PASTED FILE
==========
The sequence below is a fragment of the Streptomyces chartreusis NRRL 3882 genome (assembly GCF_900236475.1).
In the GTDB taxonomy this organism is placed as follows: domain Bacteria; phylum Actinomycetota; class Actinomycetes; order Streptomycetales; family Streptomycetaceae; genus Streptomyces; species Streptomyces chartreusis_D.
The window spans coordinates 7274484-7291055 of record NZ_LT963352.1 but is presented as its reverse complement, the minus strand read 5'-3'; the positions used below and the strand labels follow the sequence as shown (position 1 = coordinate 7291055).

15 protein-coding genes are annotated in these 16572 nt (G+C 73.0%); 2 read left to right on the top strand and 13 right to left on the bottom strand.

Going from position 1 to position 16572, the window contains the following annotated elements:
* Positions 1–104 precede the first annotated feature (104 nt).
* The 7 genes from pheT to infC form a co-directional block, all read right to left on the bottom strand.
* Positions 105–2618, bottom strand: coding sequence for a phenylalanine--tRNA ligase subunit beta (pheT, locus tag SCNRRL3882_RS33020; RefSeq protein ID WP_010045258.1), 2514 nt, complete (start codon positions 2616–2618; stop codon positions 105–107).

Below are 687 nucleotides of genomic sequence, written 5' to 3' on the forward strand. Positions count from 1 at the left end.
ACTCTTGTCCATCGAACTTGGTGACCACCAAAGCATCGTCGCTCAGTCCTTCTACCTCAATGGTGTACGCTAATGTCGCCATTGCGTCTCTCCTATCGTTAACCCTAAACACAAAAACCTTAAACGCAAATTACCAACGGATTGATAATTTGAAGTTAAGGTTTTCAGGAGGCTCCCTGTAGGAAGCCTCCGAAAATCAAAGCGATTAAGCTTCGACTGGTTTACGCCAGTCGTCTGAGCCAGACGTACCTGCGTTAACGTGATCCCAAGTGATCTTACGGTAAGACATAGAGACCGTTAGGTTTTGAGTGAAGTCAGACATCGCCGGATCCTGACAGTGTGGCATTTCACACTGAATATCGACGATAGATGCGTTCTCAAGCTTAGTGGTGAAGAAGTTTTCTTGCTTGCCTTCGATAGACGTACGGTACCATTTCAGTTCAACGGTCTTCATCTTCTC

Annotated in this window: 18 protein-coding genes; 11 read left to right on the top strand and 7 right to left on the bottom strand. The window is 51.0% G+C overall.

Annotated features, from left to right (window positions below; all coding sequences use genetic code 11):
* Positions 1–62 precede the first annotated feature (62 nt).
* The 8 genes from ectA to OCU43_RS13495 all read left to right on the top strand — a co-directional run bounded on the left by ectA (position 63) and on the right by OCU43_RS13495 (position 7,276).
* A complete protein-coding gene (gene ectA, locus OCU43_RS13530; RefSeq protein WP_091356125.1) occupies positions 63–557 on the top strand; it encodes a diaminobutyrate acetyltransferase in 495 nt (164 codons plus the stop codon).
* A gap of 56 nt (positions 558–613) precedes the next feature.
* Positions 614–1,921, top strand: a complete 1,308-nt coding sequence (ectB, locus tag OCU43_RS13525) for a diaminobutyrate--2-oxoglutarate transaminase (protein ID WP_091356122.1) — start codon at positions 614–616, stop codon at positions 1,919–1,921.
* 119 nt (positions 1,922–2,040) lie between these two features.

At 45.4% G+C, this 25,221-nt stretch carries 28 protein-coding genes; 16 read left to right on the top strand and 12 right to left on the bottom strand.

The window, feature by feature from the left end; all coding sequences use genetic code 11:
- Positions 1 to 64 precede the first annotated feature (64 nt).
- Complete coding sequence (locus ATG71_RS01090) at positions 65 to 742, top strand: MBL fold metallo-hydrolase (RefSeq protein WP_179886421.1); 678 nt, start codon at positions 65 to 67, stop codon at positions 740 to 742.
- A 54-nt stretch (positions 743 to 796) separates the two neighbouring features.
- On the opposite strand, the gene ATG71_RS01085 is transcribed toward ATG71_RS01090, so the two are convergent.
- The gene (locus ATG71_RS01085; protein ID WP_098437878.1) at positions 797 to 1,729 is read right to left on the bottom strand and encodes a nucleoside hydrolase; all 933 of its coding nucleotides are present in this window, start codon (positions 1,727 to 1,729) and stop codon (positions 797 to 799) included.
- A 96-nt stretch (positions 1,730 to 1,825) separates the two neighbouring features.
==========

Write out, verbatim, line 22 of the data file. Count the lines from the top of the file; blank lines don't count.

- Complete coding sequence (locus ATG71_RS01090) at positions 65 to 742, top strand: MBL fold metallo-hydrolase (RefSeq protein WP_179886421.1); 678 nt, start codon at positions 65 to 67, stop codon at positions 740 to 742.